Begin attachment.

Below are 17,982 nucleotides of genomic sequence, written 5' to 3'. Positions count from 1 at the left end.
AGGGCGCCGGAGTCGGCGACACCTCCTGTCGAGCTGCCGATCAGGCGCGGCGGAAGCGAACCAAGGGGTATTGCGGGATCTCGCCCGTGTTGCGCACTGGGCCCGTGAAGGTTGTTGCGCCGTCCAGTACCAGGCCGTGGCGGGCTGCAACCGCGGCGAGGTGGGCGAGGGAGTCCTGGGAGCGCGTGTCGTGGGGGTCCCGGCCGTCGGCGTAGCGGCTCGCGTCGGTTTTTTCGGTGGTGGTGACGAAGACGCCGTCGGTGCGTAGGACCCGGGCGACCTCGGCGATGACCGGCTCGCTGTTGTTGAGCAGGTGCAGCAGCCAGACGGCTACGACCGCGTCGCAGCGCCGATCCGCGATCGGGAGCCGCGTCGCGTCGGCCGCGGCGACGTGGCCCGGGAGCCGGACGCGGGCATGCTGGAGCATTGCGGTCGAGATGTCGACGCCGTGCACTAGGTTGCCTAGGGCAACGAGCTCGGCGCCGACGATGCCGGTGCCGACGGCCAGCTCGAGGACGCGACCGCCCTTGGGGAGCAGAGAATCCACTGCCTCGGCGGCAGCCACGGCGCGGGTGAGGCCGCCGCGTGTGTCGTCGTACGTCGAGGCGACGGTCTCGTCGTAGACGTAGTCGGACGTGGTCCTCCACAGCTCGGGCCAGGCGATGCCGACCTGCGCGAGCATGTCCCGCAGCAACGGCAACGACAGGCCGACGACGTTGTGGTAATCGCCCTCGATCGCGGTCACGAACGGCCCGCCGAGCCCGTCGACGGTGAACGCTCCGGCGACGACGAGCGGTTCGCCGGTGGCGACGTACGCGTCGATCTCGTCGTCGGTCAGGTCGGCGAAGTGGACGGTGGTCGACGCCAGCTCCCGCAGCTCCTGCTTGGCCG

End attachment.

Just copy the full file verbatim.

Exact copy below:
Below are 17,982 nucleotides of genomic sequence, written 5' to 3'. Positions count from 1 at the left end.
AGGGCGCCGGAGTCGGCGACACCTCCTGTCGAGCTGCCGATCAGGCGCGGCGGAAGCGAACCAAGGGGTATTGCGGGATCTCGCCCGTGTTGCGCACTGGGCCCGTGAAGGTTGTTGCGCCGTCCAGTACCAGGCCGTGGCGGGCTGCAACCGCGGCGAGGTGGGCGAGGGAGTCCTGGGAGCGCGTGTCGTGGGGGTCCCGGCCGTCGGCGTAGCGGCTCGCGTCGGTTTTTTCGGTGGTGGTGACGAAGACGCCGTCGGTGCGTAGGACCCGGGCGACCTCGGCGATGACCGGCTCGCTGTTGTTGAGCAGGTGCAGCAGCCAGACGGCTACGACCGCGTCGCAGCGCCGATCCGCGATCGGGAGCCGCGTCGCGTCGGCCGCGGCGACGTGGCCCGGGAGCCGGACGCGGGCATGCTGGAGCATTGCGGTCGAGATGTCGACGCCGTGCACTAGGTTGCCTAGGGCAACGAGCTCGGCGCCGACGATGCCGGTGCCGACGGCCAGCTCGAGGACGCGACCGCCCTTGGGGAGCAGAGAATCCACTGCCTCGGCGGCAGCCACGGCGCGGGTGAGGCCGCCGCGTGTGTCGTCGTACGTCGAGGCGACGGTCTCGTCGTAGACGTAGTCGGACGTGGTCCTCCACAGCTCGGGCCAGGCGATGCCGACCTGCGCGAGCATGTCCCGCAGCAACGGCAACGACAGGCCGACGACGTTGTGGTAATCGCCCTCGATCGCGGTCACGAACGGCCCGCCGAGCCCGTCGACGGTGAACGCTCCGGCGACGACGAGCGGTTCGCCGGTGGCGACGTACGCGTCGATCTCGTCGTCGGTCAGGTCGGCGAAGTGGACGGTGGTCGACGCCAGCTCCCGCAGCTCCTGCTTGGCCG